During the early spring months I have occasional reports of a student reporting symptoms of or being diagnosed with Fifth’s Disease. This is usually followed by questions surrounding this disease.
Fifth’s Disease is a viral infection caused by Parvovirus 19 and is characterized by mild viral symptoms. Symptoms are brief and mild consisting of fever, malaise, headache, slight runny nose and sore throat followed by a distinctive rash. This can be such a mild disease that it is possible to have no symptoms at all and then develop the distinct rash. The rash usually appears approximately 7 days after the other viral symptoms and by the time the rash appears the child is typically feeling better. The rash is a very red rash on the face giving a “slapped cheek” appearance. A symmetrical lacelike rash can also appear on the trunk. The rash tends to fluctuate in intensity and can recur with changes in the environment such as changes in temperature or sunlight for up to several weeks. I typically see a reoccurrence of the rash after children have been running around during recess when they become overheated.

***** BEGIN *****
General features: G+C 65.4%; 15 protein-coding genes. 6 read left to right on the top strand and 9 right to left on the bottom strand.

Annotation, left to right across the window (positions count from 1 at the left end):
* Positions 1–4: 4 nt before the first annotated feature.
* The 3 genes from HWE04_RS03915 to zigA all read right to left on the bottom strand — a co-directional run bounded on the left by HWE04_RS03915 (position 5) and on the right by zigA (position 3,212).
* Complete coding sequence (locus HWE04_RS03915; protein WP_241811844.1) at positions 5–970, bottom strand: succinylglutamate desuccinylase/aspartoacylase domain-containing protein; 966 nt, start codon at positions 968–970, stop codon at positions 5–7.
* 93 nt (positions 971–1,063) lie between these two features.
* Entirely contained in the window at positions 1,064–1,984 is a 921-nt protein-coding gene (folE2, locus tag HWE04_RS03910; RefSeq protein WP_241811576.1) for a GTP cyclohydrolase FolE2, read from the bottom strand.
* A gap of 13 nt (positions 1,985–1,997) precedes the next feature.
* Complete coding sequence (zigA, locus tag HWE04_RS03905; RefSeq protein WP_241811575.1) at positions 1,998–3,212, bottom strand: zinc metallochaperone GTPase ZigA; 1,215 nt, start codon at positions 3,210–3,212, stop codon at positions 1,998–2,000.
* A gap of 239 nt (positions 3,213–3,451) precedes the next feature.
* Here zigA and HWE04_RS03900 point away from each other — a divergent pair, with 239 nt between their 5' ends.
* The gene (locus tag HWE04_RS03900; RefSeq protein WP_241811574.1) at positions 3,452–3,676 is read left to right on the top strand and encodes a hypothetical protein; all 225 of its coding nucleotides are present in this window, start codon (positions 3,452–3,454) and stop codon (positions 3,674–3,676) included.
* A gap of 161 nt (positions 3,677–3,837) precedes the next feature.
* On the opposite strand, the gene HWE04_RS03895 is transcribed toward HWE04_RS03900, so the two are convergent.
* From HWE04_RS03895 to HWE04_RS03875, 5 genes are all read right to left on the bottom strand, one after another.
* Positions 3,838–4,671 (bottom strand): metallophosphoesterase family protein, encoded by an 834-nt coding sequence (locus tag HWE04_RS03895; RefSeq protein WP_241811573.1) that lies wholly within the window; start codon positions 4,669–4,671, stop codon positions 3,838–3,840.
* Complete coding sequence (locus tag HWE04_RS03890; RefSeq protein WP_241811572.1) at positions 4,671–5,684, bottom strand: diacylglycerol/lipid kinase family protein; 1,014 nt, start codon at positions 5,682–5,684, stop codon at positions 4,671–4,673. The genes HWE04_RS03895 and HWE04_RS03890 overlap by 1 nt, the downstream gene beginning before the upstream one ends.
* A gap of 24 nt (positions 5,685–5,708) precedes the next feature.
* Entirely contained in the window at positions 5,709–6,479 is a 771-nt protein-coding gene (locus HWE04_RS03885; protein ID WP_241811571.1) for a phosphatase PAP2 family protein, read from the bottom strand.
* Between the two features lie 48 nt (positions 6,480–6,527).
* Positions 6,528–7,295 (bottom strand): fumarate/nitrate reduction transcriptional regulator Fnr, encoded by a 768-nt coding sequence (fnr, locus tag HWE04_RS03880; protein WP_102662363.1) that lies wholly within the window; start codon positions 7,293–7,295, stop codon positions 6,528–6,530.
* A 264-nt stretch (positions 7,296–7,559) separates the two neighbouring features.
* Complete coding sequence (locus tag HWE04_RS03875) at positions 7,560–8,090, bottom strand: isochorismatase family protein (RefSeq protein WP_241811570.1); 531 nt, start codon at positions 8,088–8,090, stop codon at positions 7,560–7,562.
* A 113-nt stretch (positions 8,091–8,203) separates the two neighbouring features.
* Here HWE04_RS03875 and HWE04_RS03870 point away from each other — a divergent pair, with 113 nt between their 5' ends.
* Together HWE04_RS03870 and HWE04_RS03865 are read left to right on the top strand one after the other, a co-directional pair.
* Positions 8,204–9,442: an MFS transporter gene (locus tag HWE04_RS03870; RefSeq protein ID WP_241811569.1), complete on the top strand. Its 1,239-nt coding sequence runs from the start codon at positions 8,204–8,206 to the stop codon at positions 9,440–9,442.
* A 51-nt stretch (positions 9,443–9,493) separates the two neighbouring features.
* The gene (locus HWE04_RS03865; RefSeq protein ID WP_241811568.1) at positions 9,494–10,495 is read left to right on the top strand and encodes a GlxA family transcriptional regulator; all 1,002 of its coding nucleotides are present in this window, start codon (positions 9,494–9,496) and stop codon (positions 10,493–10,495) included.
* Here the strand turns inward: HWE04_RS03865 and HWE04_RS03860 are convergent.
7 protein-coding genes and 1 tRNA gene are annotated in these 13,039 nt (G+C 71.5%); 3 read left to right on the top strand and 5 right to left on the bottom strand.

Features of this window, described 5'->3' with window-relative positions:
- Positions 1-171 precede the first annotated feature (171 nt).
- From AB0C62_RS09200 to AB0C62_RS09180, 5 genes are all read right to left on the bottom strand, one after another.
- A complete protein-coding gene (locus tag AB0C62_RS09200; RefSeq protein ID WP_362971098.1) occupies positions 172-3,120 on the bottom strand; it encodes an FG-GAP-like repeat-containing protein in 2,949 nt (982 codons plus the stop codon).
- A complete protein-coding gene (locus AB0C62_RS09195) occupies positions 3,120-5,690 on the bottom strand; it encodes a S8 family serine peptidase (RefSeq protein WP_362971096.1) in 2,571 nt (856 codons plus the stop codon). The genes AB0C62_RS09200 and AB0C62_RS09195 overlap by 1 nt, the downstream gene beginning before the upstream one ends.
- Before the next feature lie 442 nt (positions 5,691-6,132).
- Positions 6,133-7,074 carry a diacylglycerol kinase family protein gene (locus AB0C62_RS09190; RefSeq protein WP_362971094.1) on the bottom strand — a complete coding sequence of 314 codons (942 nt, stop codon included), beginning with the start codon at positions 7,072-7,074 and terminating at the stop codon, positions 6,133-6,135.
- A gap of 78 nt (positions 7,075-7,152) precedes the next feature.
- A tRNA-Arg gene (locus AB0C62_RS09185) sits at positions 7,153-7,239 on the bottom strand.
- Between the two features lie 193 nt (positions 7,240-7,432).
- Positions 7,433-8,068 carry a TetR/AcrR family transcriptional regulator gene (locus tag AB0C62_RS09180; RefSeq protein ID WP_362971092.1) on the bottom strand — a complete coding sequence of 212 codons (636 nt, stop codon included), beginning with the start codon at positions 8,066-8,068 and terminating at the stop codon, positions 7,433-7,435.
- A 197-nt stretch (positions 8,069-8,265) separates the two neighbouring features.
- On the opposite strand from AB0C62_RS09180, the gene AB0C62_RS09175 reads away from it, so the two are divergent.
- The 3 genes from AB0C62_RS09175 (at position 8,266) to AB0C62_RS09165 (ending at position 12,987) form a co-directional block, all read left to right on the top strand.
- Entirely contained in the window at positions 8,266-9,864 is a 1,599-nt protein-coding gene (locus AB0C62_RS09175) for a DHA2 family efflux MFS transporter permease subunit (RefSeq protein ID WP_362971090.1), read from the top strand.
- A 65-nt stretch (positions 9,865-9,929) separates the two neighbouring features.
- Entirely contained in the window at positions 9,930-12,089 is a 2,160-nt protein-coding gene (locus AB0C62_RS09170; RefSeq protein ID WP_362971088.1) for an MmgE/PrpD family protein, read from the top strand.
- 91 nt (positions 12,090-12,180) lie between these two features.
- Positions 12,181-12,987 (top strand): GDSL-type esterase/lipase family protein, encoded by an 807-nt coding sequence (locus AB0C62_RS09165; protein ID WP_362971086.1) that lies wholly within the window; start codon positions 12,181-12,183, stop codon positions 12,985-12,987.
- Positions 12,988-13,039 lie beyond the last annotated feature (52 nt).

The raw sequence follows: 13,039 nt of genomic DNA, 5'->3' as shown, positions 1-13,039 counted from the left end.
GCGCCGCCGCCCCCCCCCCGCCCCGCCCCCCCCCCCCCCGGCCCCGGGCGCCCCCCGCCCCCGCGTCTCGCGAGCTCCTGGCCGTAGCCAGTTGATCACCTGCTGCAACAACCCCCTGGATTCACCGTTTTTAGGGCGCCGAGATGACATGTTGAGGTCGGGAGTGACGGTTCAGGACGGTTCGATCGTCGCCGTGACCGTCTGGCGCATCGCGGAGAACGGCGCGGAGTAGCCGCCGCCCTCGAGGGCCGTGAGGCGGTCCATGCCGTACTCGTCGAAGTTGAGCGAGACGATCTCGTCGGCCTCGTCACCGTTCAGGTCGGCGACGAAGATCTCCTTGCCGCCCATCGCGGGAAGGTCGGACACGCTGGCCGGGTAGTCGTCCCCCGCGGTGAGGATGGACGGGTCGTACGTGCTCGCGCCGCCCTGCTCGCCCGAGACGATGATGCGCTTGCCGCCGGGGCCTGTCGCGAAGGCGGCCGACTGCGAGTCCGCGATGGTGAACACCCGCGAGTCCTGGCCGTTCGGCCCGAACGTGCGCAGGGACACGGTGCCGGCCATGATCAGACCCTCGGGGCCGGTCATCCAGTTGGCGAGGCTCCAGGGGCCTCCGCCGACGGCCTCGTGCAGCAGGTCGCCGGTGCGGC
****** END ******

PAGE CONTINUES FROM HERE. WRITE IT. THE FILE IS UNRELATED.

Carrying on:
Treatment involves supportive care. Typically no other treatment is necessary. This distinctive rash is harmless and causes no symptoms that need treatment. Because the disease is contagious during the week prior to the presence of a rash, a child who has the rash is no longer contagious and does not need to stay home from school. Parents should notify their child’s physician if the rash becomes itchy, their child develops a fever over 101 degrees, they feel their child is feeling worse, or they have concerns or problems.